Just as many home buyers have forsaken cities in favour of larger properties in rural areas, the trend is being mirrored by the nation’s tenants and resulting in sharp falls in rents.
Rightmove’s latest data and analysis focus on some of the largest city centres across the UK and shed light on the challenges being faced by landlords with empty properties. There has been a marked increase in the number of tenants, currently city-dwellers, who are enquiring about homes in the suburbs, lured by the prospect of a less hectic life and more space.
The greatest changes are taking place in Edinburgh and Inner London. In the former, the proportion of renters exploring a move from the city has risen from 29pc to 37pc. In the latter, 53pc of renters have examined the possibility of moving out of the city, an increase from 45pc during the same period in 2019.
The number of properties available for rent in city centres has increased significantly due to some short-lets changing to long-lets, as well as more tenants moving to the suburbs. Available stock has doubled in half of the cities over the last year. Yet, nationally, available stock has decreased by 9pc compared to this time last year.
Rents falling in inner London
Rents are still rising year on year in some city centres, including Liverpool and Bristol, which are seeing annual growth of 2pc, although this is less than the national average of 3.7pc.
Nationwide, the number of would-be tenants in contact with agents has surged by 27pc compared to the same month last year. Rents outside London have hit a new record of £972 per calendar month, an annual increase of 3.7pc. In fact, this is the first time since 2011 that rents have risen in the fourth quarter of a year.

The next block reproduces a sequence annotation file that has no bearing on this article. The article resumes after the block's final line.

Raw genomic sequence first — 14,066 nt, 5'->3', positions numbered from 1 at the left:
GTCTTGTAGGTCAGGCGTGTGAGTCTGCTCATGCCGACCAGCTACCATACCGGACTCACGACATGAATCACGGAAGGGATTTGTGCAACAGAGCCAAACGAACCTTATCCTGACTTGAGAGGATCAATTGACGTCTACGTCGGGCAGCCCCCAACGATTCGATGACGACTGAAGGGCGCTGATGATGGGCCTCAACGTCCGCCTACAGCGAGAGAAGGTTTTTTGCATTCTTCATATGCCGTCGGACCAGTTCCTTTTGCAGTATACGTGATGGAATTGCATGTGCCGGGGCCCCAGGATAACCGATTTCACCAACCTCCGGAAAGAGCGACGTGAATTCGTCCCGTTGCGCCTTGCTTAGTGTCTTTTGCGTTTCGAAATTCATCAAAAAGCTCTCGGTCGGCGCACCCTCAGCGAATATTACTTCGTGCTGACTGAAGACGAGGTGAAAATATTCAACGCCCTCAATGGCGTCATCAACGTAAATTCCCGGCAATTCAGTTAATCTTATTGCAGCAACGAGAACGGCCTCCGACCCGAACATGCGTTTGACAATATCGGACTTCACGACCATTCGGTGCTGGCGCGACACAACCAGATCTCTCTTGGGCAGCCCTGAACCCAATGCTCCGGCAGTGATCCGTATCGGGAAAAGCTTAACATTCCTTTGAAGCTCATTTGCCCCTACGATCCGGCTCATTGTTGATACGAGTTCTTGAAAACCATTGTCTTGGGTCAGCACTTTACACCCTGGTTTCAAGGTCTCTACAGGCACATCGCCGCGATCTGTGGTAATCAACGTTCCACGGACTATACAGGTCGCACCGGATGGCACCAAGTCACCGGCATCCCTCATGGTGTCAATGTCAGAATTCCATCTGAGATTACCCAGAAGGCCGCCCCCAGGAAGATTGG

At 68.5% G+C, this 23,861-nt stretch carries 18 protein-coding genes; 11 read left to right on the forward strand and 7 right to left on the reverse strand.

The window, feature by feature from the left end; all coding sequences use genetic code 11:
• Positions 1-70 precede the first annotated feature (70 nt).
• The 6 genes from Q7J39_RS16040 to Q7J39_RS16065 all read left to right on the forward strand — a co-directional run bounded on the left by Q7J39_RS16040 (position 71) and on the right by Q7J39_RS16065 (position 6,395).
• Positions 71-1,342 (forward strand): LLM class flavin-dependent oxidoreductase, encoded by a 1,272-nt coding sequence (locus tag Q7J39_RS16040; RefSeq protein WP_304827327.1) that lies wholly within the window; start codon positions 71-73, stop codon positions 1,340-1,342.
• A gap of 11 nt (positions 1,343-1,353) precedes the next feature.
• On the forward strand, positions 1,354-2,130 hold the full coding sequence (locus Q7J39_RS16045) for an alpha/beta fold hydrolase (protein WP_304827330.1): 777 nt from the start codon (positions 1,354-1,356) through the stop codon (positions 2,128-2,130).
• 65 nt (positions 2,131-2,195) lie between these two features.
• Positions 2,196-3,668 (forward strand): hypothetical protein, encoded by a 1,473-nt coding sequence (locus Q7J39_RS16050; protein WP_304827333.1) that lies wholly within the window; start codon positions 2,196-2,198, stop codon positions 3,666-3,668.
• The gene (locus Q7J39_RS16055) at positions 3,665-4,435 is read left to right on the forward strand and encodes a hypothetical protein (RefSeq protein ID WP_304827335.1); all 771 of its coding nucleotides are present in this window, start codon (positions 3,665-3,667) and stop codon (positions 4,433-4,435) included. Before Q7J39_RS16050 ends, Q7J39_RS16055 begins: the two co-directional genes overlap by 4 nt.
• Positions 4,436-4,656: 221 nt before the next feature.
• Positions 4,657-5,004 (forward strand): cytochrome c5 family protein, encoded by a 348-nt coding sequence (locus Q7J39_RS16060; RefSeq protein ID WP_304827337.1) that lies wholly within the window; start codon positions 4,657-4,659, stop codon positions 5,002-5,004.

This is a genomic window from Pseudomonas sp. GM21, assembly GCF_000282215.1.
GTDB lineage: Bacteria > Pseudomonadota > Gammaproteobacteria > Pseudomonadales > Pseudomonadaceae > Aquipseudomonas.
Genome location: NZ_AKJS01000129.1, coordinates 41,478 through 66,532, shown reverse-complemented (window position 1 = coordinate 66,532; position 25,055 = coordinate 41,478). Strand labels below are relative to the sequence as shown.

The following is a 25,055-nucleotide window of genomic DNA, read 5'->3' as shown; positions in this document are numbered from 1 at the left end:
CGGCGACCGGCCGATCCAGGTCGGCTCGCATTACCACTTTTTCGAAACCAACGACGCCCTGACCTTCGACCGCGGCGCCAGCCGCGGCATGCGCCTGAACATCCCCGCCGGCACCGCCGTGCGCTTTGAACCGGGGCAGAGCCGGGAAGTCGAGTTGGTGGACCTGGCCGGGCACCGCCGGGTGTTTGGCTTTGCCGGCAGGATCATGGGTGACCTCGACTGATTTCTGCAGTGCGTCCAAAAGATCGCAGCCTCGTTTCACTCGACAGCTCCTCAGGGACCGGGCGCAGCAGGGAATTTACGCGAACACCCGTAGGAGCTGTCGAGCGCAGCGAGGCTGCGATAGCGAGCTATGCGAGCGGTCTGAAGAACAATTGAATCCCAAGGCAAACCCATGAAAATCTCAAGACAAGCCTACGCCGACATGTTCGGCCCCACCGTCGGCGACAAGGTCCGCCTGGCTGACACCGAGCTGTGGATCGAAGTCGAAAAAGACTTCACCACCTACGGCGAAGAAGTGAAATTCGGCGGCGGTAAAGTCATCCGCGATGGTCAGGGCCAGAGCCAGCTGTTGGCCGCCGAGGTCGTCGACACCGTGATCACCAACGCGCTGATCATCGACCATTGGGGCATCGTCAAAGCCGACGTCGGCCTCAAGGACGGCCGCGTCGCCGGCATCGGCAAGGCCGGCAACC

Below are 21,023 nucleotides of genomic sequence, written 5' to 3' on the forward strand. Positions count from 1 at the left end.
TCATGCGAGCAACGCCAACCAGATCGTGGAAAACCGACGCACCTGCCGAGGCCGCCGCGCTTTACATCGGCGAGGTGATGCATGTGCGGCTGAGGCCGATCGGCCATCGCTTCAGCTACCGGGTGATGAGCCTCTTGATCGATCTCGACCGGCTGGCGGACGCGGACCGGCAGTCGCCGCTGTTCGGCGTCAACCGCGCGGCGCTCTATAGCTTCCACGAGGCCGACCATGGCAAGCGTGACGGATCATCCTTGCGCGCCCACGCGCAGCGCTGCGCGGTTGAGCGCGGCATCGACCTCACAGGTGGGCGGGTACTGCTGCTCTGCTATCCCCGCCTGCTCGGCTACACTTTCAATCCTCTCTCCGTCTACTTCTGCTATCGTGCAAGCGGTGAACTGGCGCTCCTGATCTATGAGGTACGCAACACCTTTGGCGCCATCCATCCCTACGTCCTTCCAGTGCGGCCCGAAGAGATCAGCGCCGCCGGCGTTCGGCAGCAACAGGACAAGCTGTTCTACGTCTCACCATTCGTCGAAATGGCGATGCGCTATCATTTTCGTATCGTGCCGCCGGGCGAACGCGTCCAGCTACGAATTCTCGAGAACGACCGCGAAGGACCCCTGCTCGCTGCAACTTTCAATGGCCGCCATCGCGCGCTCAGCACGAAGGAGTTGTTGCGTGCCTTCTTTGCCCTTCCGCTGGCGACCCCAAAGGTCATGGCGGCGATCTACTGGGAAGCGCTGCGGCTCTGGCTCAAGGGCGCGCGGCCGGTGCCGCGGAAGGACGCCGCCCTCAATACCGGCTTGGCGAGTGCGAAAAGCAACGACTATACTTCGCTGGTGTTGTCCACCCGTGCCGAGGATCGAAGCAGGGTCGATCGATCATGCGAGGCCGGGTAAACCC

By contrast, in London, the annual rate of increase began to fall in the third quarter of 2020 and has fallen further since, with rents now 6.4pc lower than a year previously. Essentially, the fall has resulted from the steep decline in inner London rents of 12.4pc, while those in outer London remain flat.
Broadly speaking though, rental demand in the capital in January is still 8pc higher than in the same period last year.
Opportunity for tenants
Tim Bannister, Director of Property Data at Rightmove, believes that the price premium many tenants have been willing to pay for the benefits of city living has been curtailed for the time being.
Although this poses a challenge for some landlords, it also presents an opportunity for tenants who are able to make a longer-term decision to move into the centre of a city, possibly on a two-year tenancy agreement, but at a more attractive rent than this time last year.
Mr Bannister has no doubt that higher rents will become the norm once life returns to some kind of normality, but it will be city centre properties with balconies and gardens that will be able to command the highest premiums. Beyond city centres though, it’s a very different scene, with agents reporting extremely busy markets coupled with rising rents.
Available stock, he says, is lower than the amount that would usually be seen at this time of year. Demand, too, is higher, which should lead to much better propects for those landlords in the suburbs and in smaller towns and villages.
Marc von Grundherr, Director of Benham and Reeves in London, has found as Covid continues to be a problem, many tenants are unwilling to commit to the high cost of renting in central London. This is partly because many are now working remotely from home, but also because the social scene has ground to a halt with the closure of so many businesses and facilities.
Consequently, demand has fallen off a cliff, causing rental stock to flood the market. The high level of excess stock means that landlords are having to accept much lower rents in order to avoid long void periods between tenancies.